Tuesday, October 24, 2017
Mexico has received tax information from 38 jurisdictions after the completion of the first "automatic" transfers of information under the OECD's new international tax transparency standard, the Common Reporting Standard.
The Common Reporting Standard, developed in response to the G20 request and approved by the OECD Council on July 15, 2014, calls on jurisdictions to obtain information from their financial institutions and automatically exchange that information with other jurisdictions on an annual basis. It sets out the financial account information to be exchanged, the financial institutions required to report, the different types of accounts and taxpayers covered, as well as common due diligence procedures to be followed by financial institutions.
To capture a wide range of information, the Standard requires not only deposit-taking banks to report, but also custodial institutions, certain investment entities, and certain insurance companies. The type of account information to be reported on includes account balances, interest, dividends, and sale and redemption proceeds from financial assets.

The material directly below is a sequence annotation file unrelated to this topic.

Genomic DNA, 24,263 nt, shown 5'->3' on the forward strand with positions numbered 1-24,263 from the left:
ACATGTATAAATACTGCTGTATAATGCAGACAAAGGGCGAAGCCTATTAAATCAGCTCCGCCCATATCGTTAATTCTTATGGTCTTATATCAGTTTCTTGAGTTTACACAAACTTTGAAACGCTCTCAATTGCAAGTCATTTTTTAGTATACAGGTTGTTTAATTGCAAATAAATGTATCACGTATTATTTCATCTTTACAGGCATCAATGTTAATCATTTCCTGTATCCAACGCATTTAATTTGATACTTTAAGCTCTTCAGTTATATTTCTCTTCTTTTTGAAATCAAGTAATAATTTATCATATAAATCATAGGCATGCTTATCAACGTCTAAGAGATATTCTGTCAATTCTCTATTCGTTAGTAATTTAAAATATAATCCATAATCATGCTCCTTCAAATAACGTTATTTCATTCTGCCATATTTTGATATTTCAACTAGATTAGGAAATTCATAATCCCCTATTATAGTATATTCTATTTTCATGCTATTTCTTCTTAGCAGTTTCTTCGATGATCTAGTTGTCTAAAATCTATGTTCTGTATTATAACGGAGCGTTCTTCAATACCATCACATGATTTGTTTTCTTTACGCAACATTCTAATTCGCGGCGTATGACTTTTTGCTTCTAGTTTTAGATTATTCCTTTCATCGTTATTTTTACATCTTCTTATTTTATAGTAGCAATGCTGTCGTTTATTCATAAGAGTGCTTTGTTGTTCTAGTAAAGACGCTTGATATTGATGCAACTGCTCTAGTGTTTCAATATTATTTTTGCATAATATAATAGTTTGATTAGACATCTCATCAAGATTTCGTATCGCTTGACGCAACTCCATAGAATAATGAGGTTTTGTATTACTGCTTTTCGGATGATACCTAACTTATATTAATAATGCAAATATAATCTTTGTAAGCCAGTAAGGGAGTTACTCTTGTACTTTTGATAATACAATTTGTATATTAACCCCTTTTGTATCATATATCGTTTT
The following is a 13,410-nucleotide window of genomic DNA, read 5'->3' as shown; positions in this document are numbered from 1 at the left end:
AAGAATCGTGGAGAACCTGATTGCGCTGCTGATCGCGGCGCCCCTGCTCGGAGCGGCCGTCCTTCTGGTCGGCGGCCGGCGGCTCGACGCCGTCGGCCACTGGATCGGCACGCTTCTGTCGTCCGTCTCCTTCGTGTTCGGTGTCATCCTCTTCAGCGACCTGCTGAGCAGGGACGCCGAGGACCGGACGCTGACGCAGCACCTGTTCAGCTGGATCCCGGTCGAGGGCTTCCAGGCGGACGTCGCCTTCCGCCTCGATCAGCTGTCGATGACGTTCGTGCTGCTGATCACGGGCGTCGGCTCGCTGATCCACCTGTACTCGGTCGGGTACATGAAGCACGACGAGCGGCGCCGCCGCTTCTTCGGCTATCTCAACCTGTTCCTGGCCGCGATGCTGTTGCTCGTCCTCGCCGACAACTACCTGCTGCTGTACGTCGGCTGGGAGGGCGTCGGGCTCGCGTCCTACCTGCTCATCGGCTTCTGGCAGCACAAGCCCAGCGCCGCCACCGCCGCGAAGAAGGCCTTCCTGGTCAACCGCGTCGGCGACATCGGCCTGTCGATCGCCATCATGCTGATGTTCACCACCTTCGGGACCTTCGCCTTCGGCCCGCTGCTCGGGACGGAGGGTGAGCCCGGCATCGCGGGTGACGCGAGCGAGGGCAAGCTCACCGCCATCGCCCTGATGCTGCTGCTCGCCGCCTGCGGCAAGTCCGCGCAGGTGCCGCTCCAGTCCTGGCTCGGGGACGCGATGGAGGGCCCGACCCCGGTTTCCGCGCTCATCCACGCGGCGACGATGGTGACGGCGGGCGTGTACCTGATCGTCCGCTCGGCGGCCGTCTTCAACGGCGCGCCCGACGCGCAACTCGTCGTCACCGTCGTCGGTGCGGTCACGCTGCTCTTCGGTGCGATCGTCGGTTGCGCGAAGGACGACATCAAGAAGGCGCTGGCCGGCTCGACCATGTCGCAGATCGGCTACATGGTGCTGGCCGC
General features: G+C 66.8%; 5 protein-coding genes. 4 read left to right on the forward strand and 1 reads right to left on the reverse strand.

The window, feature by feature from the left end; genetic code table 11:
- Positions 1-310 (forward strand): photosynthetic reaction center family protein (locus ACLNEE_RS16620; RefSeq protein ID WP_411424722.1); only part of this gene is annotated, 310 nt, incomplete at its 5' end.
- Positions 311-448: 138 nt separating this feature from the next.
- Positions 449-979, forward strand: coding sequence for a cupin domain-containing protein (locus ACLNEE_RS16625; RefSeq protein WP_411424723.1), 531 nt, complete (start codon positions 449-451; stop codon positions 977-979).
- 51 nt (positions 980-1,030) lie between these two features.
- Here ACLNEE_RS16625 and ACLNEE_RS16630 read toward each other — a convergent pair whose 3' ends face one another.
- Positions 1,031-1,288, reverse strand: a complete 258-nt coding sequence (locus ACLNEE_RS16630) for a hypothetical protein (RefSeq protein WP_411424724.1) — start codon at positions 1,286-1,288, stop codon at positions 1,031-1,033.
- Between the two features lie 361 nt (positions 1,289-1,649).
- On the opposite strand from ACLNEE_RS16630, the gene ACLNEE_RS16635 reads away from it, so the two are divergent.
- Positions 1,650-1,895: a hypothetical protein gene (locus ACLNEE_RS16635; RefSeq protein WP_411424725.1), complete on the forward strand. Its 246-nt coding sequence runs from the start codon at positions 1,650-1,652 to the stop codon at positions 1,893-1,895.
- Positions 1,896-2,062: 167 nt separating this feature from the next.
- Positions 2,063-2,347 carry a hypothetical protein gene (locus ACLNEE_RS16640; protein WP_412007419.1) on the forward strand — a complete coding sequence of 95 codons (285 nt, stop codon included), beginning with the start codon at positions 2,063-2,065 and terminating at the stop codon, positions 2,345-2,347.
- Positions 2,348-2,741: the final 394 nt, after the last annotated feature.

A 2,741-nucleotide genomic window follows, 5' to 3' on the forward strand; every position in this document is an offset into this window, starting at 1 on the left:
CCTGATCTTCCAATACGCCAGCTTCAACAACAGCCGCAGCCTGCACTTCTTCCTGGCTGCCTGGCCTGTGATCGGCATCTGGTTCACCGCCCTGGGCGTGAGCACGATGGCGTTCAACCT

Mexico said that participating in the CRS will provide the tax authority with the necessary information to keep track of the overseas assets of its citizens for tax enforcement purposes.
Mexico signed up to the CRS in 2014. It is among 49 jurisdictions that began sharing information last month, with 53 more countries to begin exchanging information automatically from next year. Mexico has received information from the following territories: Argentina, Bermuda, Bulgaria, Cyprus, Colombia, Croatia, Czech Republic, Denmark, Estonia, Finland, France, Germany, Gibraltar, Greece, Guernsey, Hungary, India, Ireland, the Isle of Man, the Cayman Islands, Italy, Jersey, Latvia, Luxembourg, Malta, Netherlands, Norway, Poland, Spain, South Korea, Spain, Sweden, and the United Kingdom.